David B. Goldstein, an associate professor of English in the Faculty of Liberal Arts & Professional Studies, is co-organizing a major international conference on food studies in early modern culture.
The conference Food and the Book: 1300-1800 launched Oct. 2 and continues through Oct. 12. This entirely digital conference is co-sponsored by the Center for Renaissance Studies at the Newberry Library and Before ‘Farm to Table’: Early Modern Foodways and Cultures, a Mellon Foundation initiative in collaborative research at the Folger Institute at the Folger Shakespeare Library, of which Goldstein is a co-director. Goldstein’s conference co-organizers are Allen James Grieco and Sarah Peters Kernan.
Food and the Book: 1300-1800 explores the relationships between food, history and the books that often carry that history to the present day. The growing, preparation, tasting and eating of food are bodily phenomena. To gain access to them through the distances of history, we must turn to words and images.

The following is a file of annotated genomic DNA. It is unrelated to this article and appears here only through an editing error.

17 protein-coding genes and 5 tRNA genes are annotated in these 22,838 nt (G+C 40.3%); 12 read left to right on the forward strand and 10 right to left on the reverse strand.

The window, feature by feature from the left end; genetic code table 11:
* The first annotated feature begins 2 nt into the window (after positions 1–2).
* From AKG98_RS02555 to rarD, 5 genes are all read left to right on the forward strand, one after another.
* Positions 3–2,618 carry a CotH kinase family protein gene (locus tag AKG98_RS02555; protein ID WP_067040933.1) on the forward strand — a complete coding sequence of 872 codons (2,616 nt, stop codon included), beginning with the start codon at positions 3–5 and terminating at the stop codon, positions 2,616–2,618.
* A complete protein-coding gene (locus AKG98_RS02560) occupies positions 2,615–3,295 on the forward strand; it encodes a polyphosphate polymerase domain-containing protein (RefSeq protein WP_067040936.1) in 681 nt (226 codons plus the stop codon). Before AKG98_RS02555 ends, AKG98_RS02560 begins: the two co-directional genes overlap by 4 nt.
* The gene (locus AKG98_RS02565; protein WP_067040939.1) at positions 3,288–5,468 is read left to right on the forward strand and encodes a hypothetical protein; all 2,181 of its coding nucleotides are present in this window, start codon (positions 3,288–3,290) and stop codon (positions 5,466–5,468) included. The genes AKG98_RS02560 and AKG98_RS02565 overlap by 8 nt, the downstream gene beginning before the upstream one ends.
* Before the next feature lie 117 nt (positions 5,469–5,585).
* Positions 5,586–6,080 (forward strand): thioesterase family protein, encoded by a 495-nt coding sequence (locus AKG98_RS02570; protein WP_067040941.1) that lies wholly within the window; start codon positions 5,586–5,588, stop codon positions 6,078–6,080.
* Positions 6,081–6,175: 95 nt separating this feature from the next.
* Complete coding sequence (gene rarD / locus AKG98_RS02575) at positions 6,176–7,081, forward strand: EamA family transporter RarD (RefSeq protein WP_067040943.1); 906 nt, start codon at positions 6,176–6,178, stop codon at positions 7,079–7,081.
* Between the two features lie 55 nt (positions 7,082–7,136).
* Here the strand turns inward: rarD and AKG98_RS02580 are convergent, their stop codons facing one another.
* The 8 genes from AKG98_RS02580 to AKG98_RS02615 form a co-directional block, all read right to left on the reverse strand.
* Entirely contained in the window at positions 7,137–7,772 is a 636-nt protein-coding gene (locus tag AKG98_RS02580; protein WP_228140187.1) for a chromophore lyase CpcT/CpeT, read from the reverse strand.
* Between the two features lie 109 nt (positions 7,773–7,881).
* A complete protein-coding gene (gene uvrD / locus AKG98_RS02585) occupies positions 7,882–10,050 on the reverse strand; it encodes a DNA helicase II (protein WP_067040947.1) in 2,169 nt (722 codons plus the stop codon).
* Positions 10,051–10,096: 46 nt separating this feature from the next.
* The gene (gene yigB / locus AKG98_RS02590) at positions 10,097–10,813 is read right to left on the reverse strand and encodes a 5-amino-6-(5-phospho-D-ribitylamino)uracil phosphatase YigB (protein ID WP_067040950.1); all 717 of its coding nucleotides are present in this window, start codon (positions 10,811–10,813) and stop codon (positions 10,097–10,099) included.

This interdisciplinary conference examines the book as a primary intersection for foodways throughout the early modern world. The language and imagery of food emerge in all manner of books, including recipe manuscripts, literature, historical documents, religious writings, medical treatises and engravings, not to mention in marginal stains and other chance material encounters. The convened speakers will explore how food interacts with books as physical objects as well as mental ones. They will examine books as ways of studying food and its representations in historical perspective, especially those of marginalized people and groups; and as instances of metaphorical food and sustenance in themselves.
The conference begins with a public panel, Cooking By the Book: A Conversation with Chefs and Authors. How do cooks and writers learn from the recipes and foodways of the past? What can scholars learn from the ways we cook and think about cooking today? Authors Michael Twitty, Tamar E. Adler, Paul Fehribach and Irina Dumitrescu join in a conversation moderated by Goldstein to discuss the ways current food issues can help reinvigorate questions about early modern cuisine for a contemporary world.
For information on registering for the public programs and the other conference sessions, visit this website.
Originally published in YFile.